Some of us have felt like we have been living in a war zone.

We have been scared for our very lives.

Each of us, in one way or another, has had their life disrupted and it has been extremely difficult to cope.

Before all this, the business world saw “disruption” as a good thing.

Think about Amazon

Think about a phone you can carry in your pocket with a camera and email

Think about email

Think about Vegetarian meat

Think about Zooming

Think about Streaming 


What do Airbnb, LegalZoom, Rent the Runway, Square, SiriusXM, Uber, Lift, Doordash and Venmo all have in common? They are “disruptors” of the status quo of business. By the way, they were all started in the midst of a recession.


They responded to bad times by adapting and being creative and being attuned to new realities.

When our daily lives are disrupted, it is scary and depressing. But we have to make music in the red zone; we have to rock in the red zone.

We were hit by a disruption.

We went through fear and depression.

We could not do things in any of the usual ways.

What we had to do was deal with the new realities.

It took a while to understand what the new realities were.

When your life is disrupted, how do you react?


One choice is to avoid the issue, pretend like it hasn’t happened and it will go away quickly. You talk happy talk and tell yourself it’s almost over and then things will go back to normal. You disregard the facts. We all know about people like that.


This reaction gets you nowhere and you lose very valuable time because you are not even beginning the process of adapting to the new reality.

You know the joke: Denial is not just a river in Egypt.

My new version is: Denial is a river that overflows its banks when you pretend it’s not there.


I’m talking about making music in a zone of fear. Now think about Fiddler on the Roof. Think about that fiddler. What is he doing? He is making music while he is precariously balancing on the roof.

What’s the music that you’re going to make?

Music in all this is a metaphor for the expressions of our souls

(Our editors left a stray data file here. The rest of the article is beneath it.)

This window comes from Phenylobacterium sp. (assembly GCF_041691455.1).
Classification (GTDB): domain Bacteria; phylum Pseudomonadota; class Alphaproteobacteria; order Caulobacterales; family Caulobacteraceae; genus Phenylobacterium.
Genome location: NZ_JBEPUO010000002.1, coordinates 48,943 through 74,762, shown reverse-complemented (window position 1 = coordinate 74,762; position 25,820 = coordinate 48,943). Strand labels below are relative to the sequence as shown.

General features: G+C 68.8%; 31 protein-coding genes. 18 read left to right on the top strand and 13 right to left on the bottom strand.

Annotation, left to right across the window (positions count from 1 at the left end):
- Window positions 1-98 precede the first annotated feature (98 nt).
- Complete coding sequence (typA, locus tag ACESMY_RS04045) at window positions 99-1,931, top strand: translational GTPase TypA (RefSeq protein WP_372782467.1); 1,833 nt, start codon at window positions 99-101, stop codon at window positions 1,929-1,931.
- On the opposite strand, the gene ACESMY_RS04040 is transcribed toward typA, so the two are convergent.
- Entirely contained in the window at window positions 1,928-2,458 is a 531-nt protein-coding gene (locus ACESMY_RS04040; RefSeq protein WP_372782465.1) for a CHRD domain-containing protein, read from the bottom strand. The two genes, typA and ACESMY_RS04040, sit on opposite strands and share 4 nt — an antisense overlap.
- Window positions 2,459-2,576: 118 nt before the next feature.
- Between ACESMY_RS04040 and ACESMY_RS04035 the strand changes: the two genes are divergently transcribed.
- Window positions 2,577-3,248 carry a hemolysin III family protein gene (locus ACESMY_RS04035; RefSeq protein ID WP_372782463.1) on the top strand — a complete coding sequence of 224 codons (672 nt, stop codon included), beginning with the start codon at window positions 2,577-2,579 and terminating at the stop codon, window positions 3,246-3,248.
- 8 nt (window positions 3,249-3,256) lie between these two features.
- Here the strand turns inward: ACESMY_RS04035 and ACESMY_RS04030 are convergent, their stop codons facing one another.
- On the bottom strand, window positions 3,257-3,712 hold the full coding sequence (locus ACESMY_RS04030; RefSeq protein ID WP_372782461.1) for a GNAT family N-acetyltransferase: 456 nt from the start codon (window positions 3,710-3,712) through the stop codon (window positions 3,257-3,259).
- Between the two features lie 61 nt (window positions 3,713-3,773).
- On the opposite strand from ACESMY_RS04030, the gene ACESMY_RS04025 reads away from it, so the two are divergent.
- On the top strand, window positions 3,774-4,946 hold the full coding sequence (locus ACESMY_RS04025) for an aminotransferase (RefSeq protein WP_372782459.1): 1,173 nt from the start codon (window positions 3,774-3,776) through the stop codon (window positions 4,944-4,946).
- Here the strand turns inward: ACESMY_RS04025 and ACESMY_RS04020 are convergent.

And for the actions we need to take

It’s not about Covid 19

It’s about what you did in 2020


So let me go back to the example of Sderot, living in the Red Zone while the rockets fly against them. Let me continue to use Israel as a positive example of how to react to the crises in our lives. Despite the threats it faces from Gaza, Israel—and the United States— have not lost sight of the humanitarian issues facing the people suffering under the rule of Hamas. According to figures from the Palestinian Trade Center, unemployment in Gaza is nearly 50 percent, and 68 percent of those between the ages of 20 and 24 are jobless. Gazans are frustrated with Hamas for its failure to provide basic services.


Yet, despite all the rockets and the bombs, Israel continues to transfer humanitarian aid and building materials to Gaza. While the United States continues to support Israel’s right to defend itself and protect its borders, it simultaneously is working closely with Israel to continue to improve Gaza’s humanitarian situation.


Isn’t that incredible? No matter what anyone does to us, we continue to try to do the right thing and try to improve Palestinian lives in Gaza.

Israel never gives up. It always hopes for peace. We should understand and appreciate are the spectacular recent news that Arab states are beginning to recognize Israel. We hope that this will be the major breakthrough it seems to be. Our hope is that the Palestinians will understand that this is the time to stop all the bombing, come to the table, and create a two-state solution.


Let me bring it back to our lives during this pandemic. We have to find ways to make music in the Red Zone. I’m not sure what the next year will be like. But if we find that we continue to have lots and lots of time at home, how are we going to make music? What are we going to do for others? And how are we going to enrich our lives through exercising both our minds and our bodies, by reading and learning and walking? My 91-year-old mother, keyna a hora, was basically locked for months in a senior residence. And she re-discovered her hobby of painting and that has been a wonderful creative outlet. That’s making music in the red zone. I hope this year will be better than the last one for all of us. But if it isn’t, let’s make it the best year we possibly can.